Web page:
Battle Hymn of the Paper Tiger Step-Mom

Recently there was a lot of furor over the book Battle Hymn of the Tiger Mom. It was a memoir that featured the tyrannical parenting style of a Chinese American mom and the clash between raising kids in our permissive Western culture of  self-esteem-as-paramount, and the Eastern culture’s value of hard-work-and strict-discipline as the key to successfully raising children. I have not yet read this book, nor can I say that I personally subscribe to any of these philosophies, although I must admit I have a lot of respect for the Tiger Mom who can pull this off and not cause her child to go into therapy over it.

There is one philosophy I do value in parenting, and that is consistency.  I am not saying I can’t be flexible, or that I am perfect, but I do believe that consistency is very important in parenting.  In most two-parent households, no doubt there are parenting disagreements, but it’s usually best if the parents maintain a show of unity and consistency.  What happens when you are in a co-parenting situation with four adults, three households and four kids? Chaos sometimes reigns over consistency.

As a step-parent, I know that I have no real ability to discipline my husband’s kids. My role is chiefly to support my husband in his parenting.  And, in a case like ours, where all the parents are generally amicable, I also support the girls’ mom in raising the girls. Even though I am not supposed to be a disciplinarian, I am sometimes asked to help out with enforcing rules. But truly, it’s the bio parents who should have complete authority.  And when the girls have been grounded for misbehaving, and I am asked, along with their dad,  to carry out their punishment and back up their mother, that is also my responsibility.  Even if it means that I feel like I am being punished too because I have to keep the girls housebound over spring break, a time when they would otherwise be out with friends, at the beach or having fun.  But in the spirit of consistency we carry out the punishment over our custody period, even though we were not the ones to impose the punishment.

We try to be consistent even though it means that the girls will complain and harp endlessly about how UNFAIR life is that they are in LOCK DOWN.  And so, for several days, I turn a deaf ear to the petitions, the cries and complaints about the grounding, just to be consistent. But our girls are stars on the debate team. Their dad and I are lawyers. They know that sometimes, if you plead enough, or if you take your case to another venue, your pleas might be heard, your request might be granted. They know that chipping away has proven effective, and if they chip hard enough, they will break your will.  Today, when we woke up, one of our girls showed us a text that had come in overnight from her mother, long after we had gone to bed, and long after we told our daughter to go to bed. The text read, “Sure, you can be ungrounded.”  This, after we were expressly asked to” ground the girls through the weekend.” Now we were being told by our daughter that she was ungrounded? What happened to backing each other up? What happened to consistency?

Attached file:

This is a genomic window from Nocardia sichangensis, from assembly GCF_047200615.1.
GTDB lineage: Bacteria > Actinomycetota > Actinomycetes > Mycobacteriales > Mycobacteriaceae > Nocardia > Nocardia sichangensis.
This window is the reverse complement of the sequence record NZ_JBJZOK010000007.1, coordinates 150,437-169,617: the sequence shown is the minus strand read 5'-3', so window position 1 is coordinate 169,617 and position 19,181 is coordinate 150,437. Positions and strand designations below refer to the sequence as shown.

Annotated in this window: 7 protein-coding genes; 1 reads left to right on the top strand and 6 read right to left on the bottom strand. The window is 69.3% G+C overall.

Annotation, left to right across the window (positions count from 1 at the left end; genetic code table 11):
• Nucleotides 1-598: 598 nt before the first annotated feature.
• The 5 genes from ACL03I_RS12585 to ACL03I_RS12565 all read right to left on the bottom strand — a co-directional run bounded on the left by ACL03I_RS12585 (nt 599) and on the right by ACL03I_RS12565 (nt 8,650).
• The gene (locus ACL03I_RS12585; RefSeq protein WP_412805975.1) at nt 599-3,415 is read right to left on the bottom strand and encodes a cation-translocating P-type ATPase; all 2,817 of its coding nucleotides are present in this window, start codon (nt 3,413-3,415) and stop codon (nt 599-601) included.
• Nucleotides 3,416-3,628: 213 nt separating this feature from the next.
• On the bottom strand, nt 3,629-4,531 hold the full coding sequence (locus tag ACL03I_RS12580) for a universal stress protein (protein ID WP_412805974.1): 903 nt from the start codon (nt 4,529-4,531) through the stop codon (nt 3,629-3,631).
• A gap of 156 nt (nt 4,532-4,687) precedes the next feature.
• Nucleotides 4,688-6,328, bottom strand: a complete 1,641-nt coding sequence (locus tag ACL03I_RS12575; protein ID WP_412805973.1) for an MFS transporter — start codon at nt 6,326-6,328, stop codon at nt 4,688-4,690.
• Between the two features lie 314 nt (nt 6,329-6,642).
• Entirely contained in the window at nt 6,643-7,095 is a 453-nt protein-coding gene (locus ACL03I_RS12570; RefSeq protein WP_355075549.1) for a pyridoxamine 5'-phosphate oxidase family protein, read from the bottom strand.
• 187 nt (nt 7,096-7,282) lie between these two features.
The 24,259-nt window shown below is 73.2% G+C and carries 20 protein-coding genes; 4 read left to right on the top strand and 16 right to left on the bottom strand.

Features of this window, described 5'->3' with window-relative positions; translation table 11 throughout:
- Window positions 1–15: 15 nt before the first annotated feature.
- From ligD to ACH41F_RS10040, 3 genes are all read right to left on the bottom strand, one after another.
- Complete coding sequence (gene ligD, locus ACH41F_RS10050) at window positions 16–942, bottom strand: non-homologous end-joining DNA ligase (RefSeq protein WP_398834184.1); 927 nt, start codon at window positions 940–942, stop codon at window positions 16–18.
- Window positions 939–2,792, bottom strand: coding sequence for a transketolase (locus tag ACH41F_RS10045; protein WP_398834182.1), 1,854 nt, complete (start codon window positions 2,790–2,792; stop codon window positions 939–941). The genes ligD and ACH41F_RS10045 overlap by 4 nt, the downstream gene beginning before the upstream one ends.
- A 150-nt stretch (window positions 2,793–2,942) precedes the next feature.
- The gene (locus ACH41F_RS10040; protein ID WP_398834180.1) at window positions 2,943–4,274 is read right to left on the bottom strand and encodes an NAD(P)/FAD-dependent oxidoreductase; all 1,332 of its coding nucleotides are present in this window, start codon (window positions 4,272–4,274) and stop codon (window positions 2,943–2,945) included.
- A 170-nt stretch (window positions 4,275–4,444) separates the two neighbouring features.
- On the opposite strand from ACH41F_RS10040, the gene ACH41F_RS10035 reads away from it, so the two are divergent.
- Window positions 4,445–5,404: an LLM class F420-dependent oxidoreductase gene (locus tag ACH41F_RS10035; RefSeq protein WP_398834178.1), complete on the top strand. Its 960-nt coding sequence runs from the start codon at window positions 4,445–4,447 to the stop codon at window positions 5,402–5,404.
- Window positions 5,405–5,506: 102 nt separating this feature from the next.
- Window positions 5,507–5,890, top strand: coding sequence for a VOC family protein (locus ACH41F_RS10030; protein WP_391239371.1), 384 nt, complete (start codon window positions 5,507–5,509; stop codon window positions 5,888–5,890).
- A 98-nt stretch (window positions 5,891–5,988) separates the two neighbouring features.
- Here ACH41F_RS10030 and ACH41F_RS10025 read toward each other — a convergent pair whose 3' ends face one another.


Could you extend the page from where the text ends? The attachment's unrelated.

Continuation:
Needless to say, I was frustrated. I was going to keep my frustrations to myself, but then my husband encouraged me to write about it. I am sure I am not the only one out there with experiences like this. I know it happens all the time in blended families, and even in nuclear families.  When I decided to write about it,  my husband suggested the title. He was frustrated too, so I knew he was not referring to me as the “Paper Tiger Mom.” But now that I have just written the post, I can see that as the step-mother with no real authority, I too am the “Paper Tiger Mom.” What about you, do you ever feel like a paper tiger parent?


2 thoughts on “Battle Hymn of the Paper Tiger Step-Mom

  1. Wow, this is a big one. My situation is different in that the kids’ mom is not in their lives on any kind of consistent basis; they live with us, the rare visits she has must be supervised, and there are no overnights. But two points I can chime in on. 1) It’s completely maddening when one parent communicates through the child about things that should be discussed only with the other parent. It’s maddening, and? There’s nothing you can do about it. You can speak to the other parent and they will either agree with you or use it against you; either way, you can’t control it.
    2) What’s my real role in the family? It’s a question I ask on a daily basis, and am always coming up with different answers. As much as possible, I try to be the kids’ advocate instead of their disciplinarian. That doesn’t always mean trying to talk their Dad into removing a grounding; on the contrary, it can mean drawing his attention to an infraction that he missed. I’m okay with redefining my role as need be. The important things are that their Dad and I are on the same page with them- they know they can’t pit us against each other- and, I get a say. My voice gets to be heard.

  2. As a step-mother separated from the father, I thought my role would change but it has not really. I see the kids less but they still respect me as their mother and I still enforce the rules in my house. The kids have never seemed to be confused that Papa and I might have different ideas about what is appropriate behaviour in our respective homes and that in my house my rules are the ones in effect. I thought I would have no authority over the children but I still do. But then, both the mother and the father have always said that I was to be ‘obeyed’ and respected as a parent and I had free rein in discipline when I was with their father. Not knowing too many people with blended families I don’t think it ever occurred to me that having full discipline rights was unusual.

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